Later that summer, Fallingwater is immortalized as a LEGO set. It’s the latest addition to the LEGO Architecture series, which includes the Frank Lloyd Wright-designed Guggenheim Museum, and famous landmarks such as the Empire State Building and Chicago’s Sears Tower.

WPC and several partner organizations, including the Pennsylvania Department of Environmental Protection and the Indiana County Conservation District, work to complete a project to stop pollution sources and protect habitat for fish and other aquatic life on Little Mahoning Creek. Classified as a high-quality Coldwater fishery, the creek attracts trout anglers from across the nation.

In Erie County, Conservancy scientists discover a plant that has never been recorded in Pennsylvania. The dwarf scouring rush was discovered on the campus of Mercyhurst College West, in Girard.

In preparation for the arrival of world leaders as part of the G-20 Summit, WPC plants hundreds of trees, shrubs, plants and flowers near the David L. Lawrence Convention Center in downtown Pittsburgh. Funding is provided by Colcom Foundation.

WPC acquires 2,400 acres in Clearfield County to permanently conserve forested slopes and streams at the headwaters of Bennett Branch, a tributary to Sinnemahoning Creek. The purchase includes six parcels that are largely adjacent to Moshannon State Forest and state game lands within the Pennsylvania Wilds region. The Conservancy prioritized the conservation of these properties because they augment large blocks of forestland in the eastern portion of the Allegheny Wilds, helping to connect them to the Allegheny National Forest in the West. The $3.5 million purchase was made possible through a grant from the Richard King Mellon Foundation.

The French Creek Joint Venture, a partnership between WPC, The Nature Conservancy and the French Creek Valley Conservancy, permanently conserves nearly two miles of land along French Creek. The agreement will help to protect a variety of rare and endangered aquatic life.

WPC announces the Colcom Revolving Fund for Local Land Trusts, which will provide short-term loans for critical land-conservation purchases. Made possible through grants totaling $1 million from Colcom Foundation, the new loan fund also allows Conservancy staff members to provide technical assistance to fund participants.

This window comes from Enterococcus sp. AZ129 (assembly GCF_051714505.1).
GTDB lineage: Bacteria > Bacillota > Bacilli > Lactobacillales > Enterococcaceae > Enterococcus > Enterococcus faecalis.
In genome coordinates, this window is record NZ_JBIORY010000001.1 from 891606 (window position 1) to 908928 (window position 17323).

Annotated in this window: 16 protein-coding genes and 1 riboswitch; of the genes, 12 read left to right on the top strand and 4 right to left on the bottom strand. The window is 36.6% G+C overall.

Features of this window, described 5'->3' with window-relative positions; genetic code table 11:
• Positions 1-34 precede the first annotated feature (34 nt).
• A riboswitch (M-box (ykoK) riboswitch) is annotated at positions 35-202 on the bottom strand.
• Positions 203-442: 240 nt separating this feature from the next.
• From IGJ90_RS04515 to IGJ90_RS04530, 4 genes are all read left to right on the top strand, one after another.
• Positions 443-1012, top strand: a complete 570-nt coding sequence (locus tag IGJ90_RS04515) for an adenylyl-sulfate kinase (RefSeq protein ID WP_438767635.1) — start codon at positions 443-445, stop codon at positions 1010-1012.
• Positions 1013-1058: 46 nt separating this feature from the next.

Conservancy scientists finish the multi-year French Creek biodiversity study, which surveyed fish, mussels, and other aquatic life in tributaries, and made management recommendations for the creek.

A record-setting 10,000 volunteers contribute nearly 50,000 hours to WPC’s Community Greening program in 2009.

Staffers from the Pennsylvania Natural Heritage Program complete a thorough inventory of important wildlife species in Warren County. A total of 63 inventories have been completed across the state. Erie County’s wildlife species inventory is updated to include the first-ever documented dwarf scouring rush plant in Pennsylvania, and the discovery of four Blanding’s turtles – the first sighting in the state since 1983.


Scenic properties in the Laurel Highlands region and Mifflin County are permanently protected through conservation easements donated by private landowners to WPC. Waterways, forests and farmland, as well as wildlife habitats and scenic views, are among the areas protected.

TreeVitalize Pittsburgh holds a “Root for Trees” rally in May, to celebrate the planting of 250 trees in the Golden Triangle.

WPC’s land protection and science staff combine to develop habitat management plans for private landowners, designed for wildlife protection while helping property owners meet their land use goals. Outreach focused on Butler and Venango county properties with critical habitat for the endangered eastern massassauga rattlesnake.

WPC purchases a 25.5-acre property that is surrounded by the Conservancy-owned Bear Run Nature Reserve, in the Laurel Highlands near Fallingwater. The acquisition is critical to the long-term protection of the reserve.

A Cultural Trust parking lot in downtown Pittsburgh is transformed into a city parklet for a day, as WPC and its partners participate in PARK(ing) Day, a global event, in September.

In October, WPC, in partnership with the Little Mahoning Creek Watershed Association and the PA Department of Environmental Protection, remove the Savan Dam on Little Mahoning Creek. The project restores the natural creek flow, and creates a healthier environment for fish and other aquatic life.

A 137-acre tract in Jefferson Township. Somerset County, adjacent to Laurel Hill State Park, is acquired by WPC. It includes more than 2,000 feet of frontage on Laurel Hill Creek, considered an endangered waterway.